Kennedy Space Center contract fire fighters, paramedics and inspectors hold daily protests against their new NASA contractor, G4S GS, formerly Wackenhut, with whom the union members are currently in contract negotiations.
BREVARD COUNTY, Florida (CNN) -- Drastic cuts to NASA's budget are threatening pay and benefits for Kennedy Space Center's fire and rescue personnel, workers said Thursday, sparking a union protest outside the space center.
"We are here today to send a very poignant message to both the company G4S and NASA to keep their hands off what the fireman have already earned," said Kevin Smith, president of Transport Workers Union Local 525.
The union represents workers for G4S Government Solutions, formerly Wackenhut. It took over NASA's fire and rescue contract at Kennedy Space Center eight months ago. The workers are negotiating a new contract, which is to begin in December.
During the first year of its contract, G4S agreed that salaries and benefits would remain unchanged. But now, fire and rescue workers say the company wants to cut pay by 20% and eliminate the workers' pension plan.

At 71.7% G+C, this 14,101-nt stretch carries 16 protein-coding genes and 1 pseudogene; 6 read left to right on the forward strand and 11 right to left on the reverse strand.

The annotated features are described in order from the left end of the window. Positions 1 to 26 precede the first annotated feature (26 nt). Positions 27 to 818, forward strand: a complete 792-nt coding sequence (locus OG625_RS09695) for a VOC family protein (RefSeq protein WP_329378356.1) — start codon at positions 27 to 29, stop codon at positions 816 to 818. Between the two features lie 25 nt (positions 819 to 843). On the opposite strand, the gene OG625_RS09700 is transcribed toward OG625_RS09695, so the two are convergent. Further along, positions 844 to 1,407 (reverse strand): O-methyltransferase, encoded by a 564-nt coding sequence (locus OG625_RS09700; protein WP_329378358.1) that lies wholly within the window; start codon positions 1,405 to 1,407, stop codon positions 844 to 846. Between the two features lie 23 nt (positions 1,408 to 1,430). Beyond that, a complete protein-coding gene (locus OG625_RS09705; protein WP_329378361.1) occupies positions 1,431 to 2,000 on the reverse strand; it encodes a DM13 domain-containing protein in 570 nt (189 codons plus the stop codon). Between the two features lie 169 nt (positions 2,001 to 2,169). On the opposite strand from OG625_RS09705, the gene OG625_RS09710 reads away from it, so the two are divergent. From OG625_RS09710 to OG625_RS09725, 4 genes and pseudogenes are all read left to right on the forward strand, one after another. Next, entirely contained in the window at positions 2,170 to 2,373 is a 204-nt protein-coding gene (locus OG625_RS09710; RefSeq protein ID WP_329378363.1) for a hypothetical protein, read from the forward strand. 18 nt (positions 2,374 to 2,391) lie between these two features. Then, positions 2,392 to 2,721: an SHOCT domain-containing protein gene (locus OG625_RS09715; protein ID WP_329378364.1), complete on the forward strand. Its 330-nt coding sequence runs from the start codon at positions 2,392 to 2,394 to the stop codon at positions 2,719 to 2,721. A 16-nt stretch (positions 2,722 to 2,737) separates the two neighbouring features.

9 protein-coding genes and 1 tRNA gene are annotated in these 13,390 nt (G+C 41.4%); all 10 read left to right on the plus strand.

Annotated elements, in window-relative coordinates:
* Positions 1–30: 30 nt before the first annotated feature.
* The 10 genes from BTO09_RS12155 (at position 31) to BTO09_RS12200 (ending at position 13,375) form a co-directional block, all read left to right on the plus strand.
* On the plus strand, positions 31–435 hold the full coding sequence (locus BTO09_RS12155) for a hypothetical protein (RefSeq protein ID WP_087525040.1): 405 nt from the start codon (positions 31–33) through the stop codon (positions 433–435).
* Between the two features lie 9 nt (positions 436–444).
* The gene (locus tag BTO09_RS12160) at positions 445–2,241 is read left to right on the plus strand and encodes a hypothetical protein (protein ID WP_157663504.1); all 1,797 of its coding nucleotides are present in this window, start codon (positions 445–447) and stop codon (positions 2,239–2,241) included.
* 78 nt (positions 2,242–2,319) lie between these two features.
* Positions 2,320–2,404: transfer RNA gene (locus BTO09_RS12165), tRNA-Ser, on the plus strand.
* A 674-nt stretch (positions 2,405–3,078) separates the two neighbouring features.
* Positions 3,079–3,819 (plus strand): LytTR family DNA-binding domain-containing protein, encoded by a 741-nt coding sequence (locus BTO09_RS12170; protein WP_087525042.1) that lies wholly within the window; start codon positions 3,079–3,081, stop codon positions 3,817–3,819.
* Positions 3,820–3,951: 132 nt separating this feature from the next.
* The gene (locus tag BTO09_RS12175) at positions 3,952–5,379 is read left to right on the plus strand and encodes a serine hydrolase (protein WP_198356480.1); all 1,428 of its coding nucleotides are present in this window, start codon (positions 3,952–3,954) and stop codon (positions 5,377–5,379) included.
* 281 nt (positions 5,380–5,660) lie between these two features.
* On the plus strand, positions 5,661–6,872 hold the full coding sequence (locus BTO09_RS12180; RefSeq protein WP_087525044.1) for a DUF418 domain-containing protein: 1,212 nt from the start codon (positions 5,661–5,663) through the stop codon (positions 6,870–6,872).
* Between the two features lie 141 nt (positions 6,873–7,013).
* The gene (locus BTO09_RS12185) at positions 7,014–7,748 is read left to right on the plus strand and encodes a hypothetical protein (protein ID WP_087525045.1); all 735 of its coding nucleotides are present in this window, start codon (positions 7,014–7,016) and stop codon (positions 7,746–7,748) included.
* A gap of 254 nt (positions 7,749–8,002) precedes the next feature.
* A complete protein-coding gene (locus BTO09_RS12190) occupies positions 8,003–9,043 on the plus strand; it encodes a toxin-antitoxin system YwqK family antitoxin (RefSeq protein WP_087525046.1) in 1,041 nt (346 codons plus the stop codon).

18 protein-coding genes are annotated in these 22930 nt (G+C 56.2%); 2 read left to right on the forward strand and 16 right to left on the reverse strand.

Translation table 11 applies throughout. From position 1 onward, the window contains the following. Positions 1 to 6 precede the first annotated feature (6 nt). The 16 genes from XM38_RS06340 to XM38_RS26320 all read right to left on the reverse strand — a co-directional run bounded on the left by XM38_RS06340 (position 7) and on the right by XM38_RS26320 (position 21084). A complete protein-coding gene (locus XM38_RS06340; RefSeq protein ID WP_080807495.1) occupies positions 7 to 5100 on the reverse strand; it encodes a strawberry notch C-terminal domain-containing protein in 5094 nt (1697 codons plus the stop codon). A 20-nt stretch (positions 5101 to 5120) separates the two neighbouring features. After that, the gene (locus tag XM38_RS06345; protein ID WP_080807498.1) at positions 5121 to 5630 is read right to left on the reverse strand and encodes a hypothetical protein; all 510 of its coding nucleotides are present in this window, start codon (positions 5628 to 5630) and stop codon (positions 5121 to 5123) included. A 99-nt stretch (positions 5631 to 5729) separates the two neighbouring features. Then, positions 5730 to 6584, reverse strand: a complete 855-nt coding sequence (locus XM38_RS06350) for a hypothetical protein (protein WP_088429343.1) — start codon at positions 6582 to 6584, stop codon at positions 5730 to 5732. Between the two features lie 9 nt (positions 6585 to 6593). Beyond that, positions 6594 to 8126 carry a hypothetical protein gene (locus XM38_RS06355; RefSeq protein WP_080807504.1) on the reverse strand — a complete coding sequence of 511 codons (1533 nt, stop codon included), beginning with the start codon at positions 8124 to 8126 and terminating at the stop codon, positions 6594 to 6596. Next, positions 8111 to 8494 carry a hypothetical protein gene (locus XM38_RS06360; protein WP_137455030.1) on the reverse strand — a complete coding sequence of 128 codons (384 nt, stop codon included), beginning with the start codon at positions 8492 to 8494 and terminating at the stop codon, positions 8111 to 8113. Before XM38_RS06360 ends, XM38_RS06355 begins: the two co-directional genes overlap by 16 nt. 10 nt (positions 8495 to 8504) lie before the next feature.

NASA spokesman Mike Curie told CNN, "no new employees will be covered under the previous pension plan," going forward. "G4S is attempting to negotiate a 401k plan with the union."
Curie also said that "under the Kennedy protective service contract, workers who are covered under the previous contract benefit plan are not losing any benefits."
The protest comes more than a year after NASA ended its 30-year space shuttle program resulting in the loss of thousands of related jobs throughout Florida's Space Coast.
"We continue to work toward a successful resolution, recognizing that both the mission and the budget of the Kennedy Space Center has changed drastically in the past year," said Susan Pitcher, executive assistant with G4S Government Solutions, in a written statement to CNN.
Kennedy Space Center and the surrounding aerospace industry is vitally important to Florida's economy, with 86,000 workers and generating more than $4 billion in annual revenue, according to Florida Lt. Gov. Jennifer Carroll.
G4S employs 90 firefighters, paramedics and inspectors, who provide emergency services at Kennedy Space Center.
Union president Smith said NASA should have known G4S would have not been able to provide the same level of service without the work force making huge concessions.
Emergency services at the space center won't be interrupted during the protests, workers said. G4S provides security, firefighting and emergency services at several NASA sites, such as the Jet Propulsion Laboratory , NASA Ames Research Center in California's Silicon Valley and Houston's Johnson Space Center, said Pitcher. Each facility has a separate contract, and none is related to the agreement at Kennedy Space Center.